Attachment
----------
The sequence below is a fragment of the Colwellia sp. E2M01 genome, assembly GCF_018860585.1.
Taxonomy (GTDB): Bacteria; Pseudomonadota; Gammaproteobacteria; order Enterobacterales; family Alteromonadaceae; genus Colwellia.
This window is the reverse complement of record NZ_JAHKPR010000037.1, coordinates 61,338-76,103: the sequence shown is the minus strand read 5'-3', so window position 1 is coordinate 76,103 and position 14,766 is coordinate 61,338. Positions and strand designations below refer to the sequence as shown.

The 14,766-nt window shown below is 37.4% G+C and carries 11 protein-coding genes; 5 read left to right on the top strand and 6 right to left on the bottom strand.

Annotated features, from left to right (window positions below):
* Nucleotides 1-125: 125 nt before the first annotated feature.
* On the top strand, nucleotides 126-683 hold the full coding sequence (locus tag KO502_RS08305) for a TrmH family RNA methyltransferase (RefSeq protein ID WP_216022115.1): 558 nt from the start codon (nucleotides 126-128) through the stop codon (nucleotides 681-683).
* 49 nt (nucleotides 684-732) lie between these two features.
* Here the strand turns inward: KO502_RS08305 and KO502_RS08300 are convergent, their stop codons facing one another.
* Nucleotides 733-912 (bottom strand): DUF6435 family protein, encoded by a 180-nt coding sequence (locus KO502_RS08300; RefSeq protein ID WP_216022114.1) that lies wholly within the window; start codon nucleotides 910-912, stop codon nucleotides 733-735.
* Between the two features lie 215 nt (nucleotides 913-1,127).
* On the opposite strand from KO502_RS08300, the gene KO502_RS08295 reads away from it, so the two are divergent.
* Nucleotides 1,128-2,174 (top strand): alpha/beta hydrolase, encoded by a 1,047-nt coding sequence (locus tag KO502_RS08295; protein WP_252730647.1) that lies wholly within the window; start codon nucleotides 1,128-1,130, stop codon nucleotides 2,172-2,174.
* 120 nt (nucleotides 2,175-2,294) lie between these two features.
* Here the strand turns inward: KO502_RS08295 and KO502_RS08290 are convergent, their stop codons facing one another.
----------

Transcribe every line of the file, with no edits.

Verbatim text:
The sequence below is a fragment of the Colwellia sp. E2M01 genome, assembly GCF_018860585.1.
Taxonomy (GTDB): Bacteria; Pseudomonadota; Gammaproteobacteria; order Enterobacterales; family Alteromonadaceae; genus Colwellia.
This window is the reverse complement of record NZ_JAHKPR010000037.1, coordinates 61,338-76,103: the sequence shown is the minus strand read 5'-3', so window position 1 is coordinate 76,103 and position 14,766 is coordinate 61,338. Positions and strand designations below refer to the sequence as shown.

The 14,766-nt window shown below is 37.4% G+C and carries 11 protein-coding genes; 5 read left to right on the top strand and 6 right to left on the bottom strand.

Annotated features, from left to right (window positions below):
* Nucleotides 1-125: 125 nt before the first annotated feature.
* On the top strand, nucleotides 126-683 hold the full coding sequence (locus tag KO502_RS08305) for a TrmH family RNA methyltransferase (RefSeq protein ID WP_216022115.1): 558 nt from the start codon (nucleotides 126-128) through the stop codon (nucleotides 681-683).
* 49 nt (nucleotides 684-732) lie between these two features.
* Here the strand turns inward: KO502_RS08305 and KO502_RS08300 are convergent, their stop codons facing one another.
* Nucleotides 733-912 (bottom strand): DUF6435 family protein, encoded by a 180-nt coding sequence (locus KO502_RS08300; RefSeq protein ID WP_216022114.1) that lies wholly within the window; start codon nucleotides 910-912, stop codon nucleotides 733-735.
* Between the two features lie 215 nt (nucleotides 913-1,127).
* On the opposite strand from KO502_RS08300, the gene KO502_RS08295 reads away from it, so the two are divergent.
* Nucleotides 1,128-2,174 (top strand): alpha/beta hydrolase, encoded by a 1,047-nt coding sequence (locus tag KO502_RS08295; protein WP_252730647.1) that lies wholly within the window; start codon nucleotides 1,128-1,130, stop codon nucleotides 2,172-2,174.
* 120 nt (nucleotides 2,175-2,294) lie between these two features.
* Here the strand turns inward: KO502_RS08295 and KO502_RS08290 are convergent, their stop codons facing one another.